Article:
Aug. 27 (Bloomberg) -- The arrest of an Indian banker amid probes into lending violations looks set to prompt tighter loan approvals that may deepen the worst credit slowdown since 2009.
Federal investigators apprehended the chief of state-run Syndicate Bank this month, accusing him of accepting bribes in exchange for providing ``financial advantages'' to companies. They didn't elaborate. In a separate case, they started an inquiry against Kingfisher Airlines Ltd. after it defaulted on debt payments, according to an Aug. 12 exchange filing by IDBI Bank Ltd., part of a consortium of creditors to the bankrupt carrier.
Banks in Asia’s third-largest economy are wary of a potential regulatory clampdown, according to SBICAP Securities Ltd., leading to stricter checks that may slow credit approvals. Loan growth slumped to 11.6 percent this month, the least since December 2009, after lenders stepped up efforts to lower bad debt from an eight-year high reached in 2013.
“There has been a perceptible rise in apprehension among public sector bankers on possible scrutiny by investigative agencies on past loan sanctions,” Ravikant Bhat, a banking analyst in Mumbai at SBICAP Securities, a unit of the nation’s largest lender, said in an e-mail yesterday. “It is unlikely the PSBs shall refuse to consider new proposals, especially in a system dominated by them, but significantly higher caution is likely to be observed.”
The finance ministry suspended Sudhir Kumar Jain as chairman and managing director of Syndicate Bank, Financial Services Secretary G.S. Sandhu said in New Delhi on Aug. 4. Jain, who was arrested a day earlier, was found negotiating “for illegal gratification directly as well as through middlemen” in exchange for financial favors, the Central Bureau of Investigation said in a statement on Aug. 2.
Three calls to Jain’s mobile phone, who’s still in the custody of federal investigators, went unanswered yesterday.
“Continuous vigilance and continuous intelligence gathering are the two things we are focusing on,” Reserve Bank of India Deputy Governor R. Gandhi said in an interview yesterday. “A forensic audit may be done when there is a fraud to find the modus operandi.”
The probes into lending irregularities come at a time policy makers are pushing to rein in bad debt and strengthen the financial system. RBI Governor Raghuram Rajan, who highlighted curbing soured credit as among his priorities when he took charge last year, has spurred banks to improve loan recoveries.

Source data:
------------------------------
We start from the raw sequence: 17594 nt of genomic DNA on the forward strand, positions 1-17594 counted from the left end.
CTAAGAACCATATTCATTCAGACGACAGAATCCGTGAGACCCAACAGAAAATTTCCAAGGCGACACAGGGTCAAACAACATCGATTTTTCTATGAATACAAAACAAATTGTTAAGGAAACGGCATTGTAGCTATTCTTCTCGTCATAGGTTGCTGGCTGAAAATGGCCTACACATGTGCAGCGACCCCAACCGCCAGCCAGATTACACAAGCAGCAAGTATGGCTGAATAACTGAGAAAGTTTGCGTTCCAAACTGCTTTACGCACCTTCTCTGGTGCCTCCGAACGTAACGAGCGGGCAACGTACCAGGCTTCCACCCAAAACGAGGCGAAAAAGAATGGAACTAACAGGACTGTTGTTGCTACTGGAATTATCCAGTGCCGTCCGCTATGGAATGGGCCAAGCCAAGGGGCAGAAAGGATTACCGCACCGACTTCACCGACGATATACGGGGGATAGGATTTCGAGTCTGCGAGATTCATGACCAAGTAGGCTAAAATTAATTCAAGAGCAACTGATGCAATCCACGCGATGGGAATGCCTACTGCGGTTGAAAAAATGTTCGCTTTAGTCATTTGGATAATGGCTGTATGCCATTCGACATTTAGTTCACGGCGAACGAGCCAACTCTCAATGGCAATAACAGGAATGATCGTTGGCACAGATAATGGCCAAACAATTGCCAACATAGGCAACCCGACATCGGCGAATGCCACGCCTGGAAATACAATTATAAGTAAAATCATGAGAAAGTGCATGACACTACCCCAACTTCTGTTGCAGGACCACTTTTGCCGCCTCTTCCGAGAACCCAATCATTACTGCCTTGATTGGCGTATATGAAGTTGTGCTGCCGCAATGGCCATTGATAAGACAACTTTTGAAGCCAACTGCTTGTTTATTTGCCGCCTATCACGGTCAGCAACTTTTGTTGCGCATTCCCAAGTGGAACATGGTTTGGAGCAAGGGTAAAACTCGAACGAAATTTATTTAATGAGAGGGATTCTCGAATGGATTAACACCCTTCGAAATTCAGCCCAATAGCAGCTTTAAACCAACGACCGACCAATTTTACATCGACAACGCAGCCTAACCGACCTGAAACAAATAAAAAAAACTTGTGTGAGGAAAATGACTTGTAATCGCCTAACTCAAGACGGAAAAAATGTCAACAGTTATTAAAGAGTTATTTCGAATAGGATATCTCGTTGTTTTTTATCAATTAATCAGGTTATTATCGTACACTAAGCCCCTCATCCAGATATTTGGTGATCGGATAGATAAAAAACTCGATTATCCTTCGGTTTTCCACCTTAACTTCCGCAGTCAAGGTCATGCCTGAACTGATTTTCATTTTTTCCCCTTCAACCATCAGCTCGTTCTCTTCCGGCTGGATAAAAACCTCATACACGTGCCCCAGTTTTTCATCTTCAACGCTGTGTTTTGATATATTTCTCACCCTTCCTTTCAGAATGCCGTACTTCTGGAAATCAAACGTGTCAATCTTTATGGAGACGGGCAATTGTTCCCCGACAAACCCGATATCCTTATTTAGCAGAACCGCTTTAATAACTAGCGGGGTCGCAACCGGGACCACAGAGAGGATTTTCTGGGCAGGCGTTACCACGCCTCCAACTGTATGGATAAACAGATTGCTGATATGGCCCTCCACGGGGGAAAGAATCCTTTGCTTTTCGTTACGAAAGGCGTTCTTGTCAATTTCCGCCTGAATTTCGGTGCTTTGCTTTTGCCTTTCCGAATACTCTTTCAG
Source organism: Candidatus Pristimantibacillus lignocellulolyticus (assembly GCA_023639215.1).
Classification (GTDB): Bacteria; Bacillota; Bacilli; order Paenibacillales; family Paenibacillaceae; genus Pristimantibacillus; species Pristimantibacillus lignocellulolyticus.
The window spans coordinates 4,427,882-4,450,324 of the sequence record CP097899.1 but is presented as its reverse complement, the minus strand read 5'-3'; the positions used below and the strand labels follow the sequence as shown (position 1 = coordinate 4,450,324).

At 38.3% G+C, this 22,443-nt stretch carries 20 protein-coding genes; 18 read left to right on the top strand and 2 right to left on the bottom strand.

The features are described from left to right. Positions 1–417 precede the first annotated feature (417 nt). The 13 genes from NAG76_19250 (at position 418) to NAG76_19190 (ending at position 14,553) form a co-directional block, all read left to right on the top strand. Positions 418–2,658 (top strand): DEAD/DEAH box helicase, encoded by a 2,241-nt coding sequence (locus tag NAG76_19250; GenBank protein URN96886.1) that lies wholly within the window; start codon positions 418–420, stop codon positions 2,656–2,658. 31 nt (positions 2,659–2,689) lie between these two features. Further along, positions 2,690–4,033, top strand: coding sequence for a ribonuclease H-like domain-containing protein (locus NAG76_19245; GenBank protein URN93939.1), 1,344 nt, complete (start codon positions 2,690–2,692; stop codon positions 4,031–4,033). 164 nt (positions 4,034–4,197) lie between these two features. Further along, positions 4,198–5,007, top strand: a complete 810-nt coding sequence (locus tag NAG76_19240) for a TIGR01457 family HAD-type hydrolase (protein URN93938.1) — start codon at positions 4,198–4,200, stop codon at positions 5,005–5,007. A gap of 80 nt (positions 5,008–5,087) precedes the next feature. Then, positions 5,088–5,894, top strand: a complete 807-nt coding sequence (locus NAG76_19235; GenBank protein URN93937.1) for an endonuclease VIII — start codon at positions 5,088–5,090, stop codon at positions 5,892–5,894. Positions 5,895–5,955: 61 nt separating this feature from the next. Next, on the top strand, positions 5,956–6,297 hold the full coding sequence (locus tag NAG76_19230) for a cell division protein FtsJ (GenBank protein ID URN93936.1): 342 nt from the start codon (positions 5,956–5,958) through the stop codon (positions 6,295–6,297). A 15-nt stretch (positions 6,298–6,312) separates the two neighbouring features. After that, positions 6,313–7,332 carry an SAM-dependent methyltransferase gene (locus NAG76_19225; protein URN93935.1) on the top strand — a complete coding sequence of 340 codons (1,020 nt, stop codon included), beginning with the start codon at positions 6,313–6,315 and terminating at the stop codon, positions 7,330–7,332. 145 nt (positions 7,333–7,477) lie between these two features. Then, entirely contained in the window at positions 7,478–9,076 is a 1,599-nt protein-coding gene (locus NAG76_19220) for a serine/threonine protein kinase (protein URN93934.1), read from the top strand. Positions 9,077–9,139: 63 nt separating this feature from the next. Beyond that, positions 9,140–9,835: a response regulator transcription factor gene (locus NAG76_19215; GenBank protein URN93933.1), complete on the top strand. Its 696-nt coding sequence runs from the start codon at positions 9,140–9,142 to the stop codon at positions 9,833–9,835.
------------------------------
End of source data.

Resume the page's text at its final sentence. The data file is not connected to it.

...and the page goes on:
The efforts have had some early success. Non-performing debt as a proportion of total advances fell to 4 percent as of March 31 from 4.2 percent in September, which was the highest since 2005-2006, according to the latest RBI figures. Loan recoveries at State Bank of India, the biggest lender, more than doubled in the April-June quarter and tripled at Bank of Baroda, ranked second by assets.
“The increased legal scrutiny is part of broader efforts to improve the asset quality at the banks,” Asutosh Kumar Mishra, Mumbai-based banking analyst at Karvy Stock Broking Ltd., said in a phone interview yesterday. “While these sort of investigations will weigh on the morale of bankers, investors are keenly waiting to see how these measures will address structural issues at the lenders.”
As lenders focus on improving asset quality, the pace of credit expansion has almost halved from an average 22.3 percent in the decade through 2013.
That is heightening the challenge faced by Prime Minister Narendra Modi, who needs to unlock $255 billion of stalled projects to spur investments and revive the economy. Gross domestic product increased 4.7 percent in the year through March, a pace that’s just above the decade-low 4.5 percent in the previous period.
Lending has also slowed as the highest interest rates among Asia’s biggest economies damped demand for credit. RBI Governor Rajan raised the repurchase rate three times since he took charge a year ago to tame price pressures. He left the benchmark unchanged at 8 percent at an Aug. 5 review.
The yield on five-year AAA corporate notes rose 16 basis points this quarter to 9.35 percent, while that on 10-year government debt dropped 19 basis points to 8.56 percent. The rupee declined 0.4 percent to 60.4350 per dollar.
Bond risk for Indian banks has rebounded from a three-year low in June. The average cost of credit-default swaps insuring the bonds of five lenders has climbed to 194 basis points from a low of 185 on June 10, according to data provider CMA.
While the federal probes may prompt banks to tighten credit assessment methods, they probably won’t have an impact on the pace of lending, according to CARE Ratings Ltd. Instead, loan growth will be influenced more by the performance of the economy, according to the ratings company.
“The recent developments will definitely lead to banks being more circumspect when lending,” D.R. Dogra, managing director in Mumbai at CARE Ratings, said in a telephone interview on Aug. 25. “This is good for the system considering that non-performing assets have been increasing and banks need to hone their credit appraisal techniques. To my mind, this will not have a significant bearing on the growth in credit which is dependent on the overall state of the economy.”